The game uses multiple mechanics for the puzzles, mostly you’ll be picking up items and using perspective to manipulate them. What this means is that if you pick up a small chess piece and then position it on camera like it is massive, the forced perspective will apply in the game and make the chess piece huge. Similarly, if you were to hold an object to make it look like it was in another room you can drop it so it will be there.
Each room or dream plays by its own rules. In most rooms, you’ll be working with perspective shifts. But some of them have a duplication effect where instead of picking an item up you make smaller copies of it. There are also other things like using a sign as a flashlight and looking at a picture on the right angle to make an item real.
The gameplay changes up enough to remain constantly entertaining for the runtime of the game. I clocked in a playthrough of about 4 hours although a few puzzles took me a while and it included the time I wasn’t actively playing. There are places with multiple paths and at least a few puzzles with multiple solutions. So replaying the game is worthwhile too.
I like to say positive things about games. I like to present negative aspects as constructively as possible. Superliminal is a game I don’t think I can fault in any way though. Every aspect of the game worked well, it started off really fun and interesting and by the end, I felt a sense of accomplishment and peace that isn’t too common for any game.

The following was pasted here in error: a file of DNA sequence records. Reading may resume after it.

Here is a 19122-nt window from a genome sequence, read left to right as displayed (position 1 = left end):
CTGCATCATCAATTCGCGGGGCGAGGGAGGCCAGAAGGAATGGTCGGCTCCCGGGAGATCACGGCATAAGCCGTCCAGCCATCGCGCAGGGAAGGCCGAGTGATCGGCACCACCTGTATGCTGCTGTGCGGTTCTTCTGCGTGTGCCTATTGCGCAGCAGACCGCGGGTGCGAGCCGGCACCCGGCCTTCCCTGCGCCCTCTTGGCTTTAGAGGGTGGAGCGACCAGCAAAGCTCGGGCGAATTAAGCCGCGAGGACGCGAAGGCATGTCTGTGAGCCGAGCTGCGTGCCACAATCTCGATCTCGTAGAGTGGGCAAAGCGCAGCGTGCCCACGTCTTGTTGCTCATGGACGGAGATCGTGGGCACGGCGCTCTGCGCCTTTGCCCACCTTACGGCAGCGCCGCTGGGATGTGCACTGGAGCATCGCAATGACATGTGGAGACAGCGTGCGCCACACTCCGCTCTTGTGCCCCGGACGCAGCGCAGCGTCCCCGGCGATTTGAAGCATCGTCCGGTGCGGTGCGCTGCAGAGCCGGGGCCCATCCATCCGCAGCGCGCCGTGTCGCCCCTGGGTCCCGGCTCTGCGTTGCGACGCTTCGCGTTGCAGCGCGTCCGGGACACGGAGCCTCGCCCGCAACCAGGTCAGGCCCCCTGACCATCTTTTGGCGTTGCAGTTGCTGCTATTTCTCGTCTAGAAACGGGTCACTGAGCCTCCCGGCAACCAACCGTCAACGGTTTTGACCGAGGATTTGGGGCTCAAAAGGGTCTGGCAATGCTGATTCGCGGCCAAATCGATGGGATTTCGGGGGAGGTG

To me, the game felt like a combination of other games. Portal, The Stanley Parable, Layers of Fear, Gravitas, etc. But it never stopped feeling like it was its own thing. The puzzles were tricky but I worked them out without assistance. There is an incredibly effective horror sequence midway through the game. And I played it to completion, which isn’t something I normally get to do with a review.
What’s more, is that Superliminal achieved something very few puzzle games have ever done…it hooked my little brother Aron until the very end.
In Coffee Terms
Superliminal in coffee terms is like a perfect blend of all the flavors you could ask for. As you drink, new and interesting subtleties appear to you. You think I’ll just finish this cup and I’ll be good and then you look over at the empty pot you’ve already drained. Then you realize the pot is just a picture that looks real from the angle you’re on. So you’re down to the last little bit in your cup. But if you bring the cup closer to your face it looks huge and you find it has so much more to offer than you ever expected.
Epic Games Store: https://www.epicgames.com/store/en-US/product/superliminal/home
Superliminal Review Summary
One half of the YouTube brother duo, The Game Bros with Sirhc and Ar0n, Chris is a lover of games, movies and other great things you can do from home.
Coffee of choice: I like the sweeter kinds, mixed with chocolate, coconut, caramel etc. but I won’t turn down a flat white or a straight black either.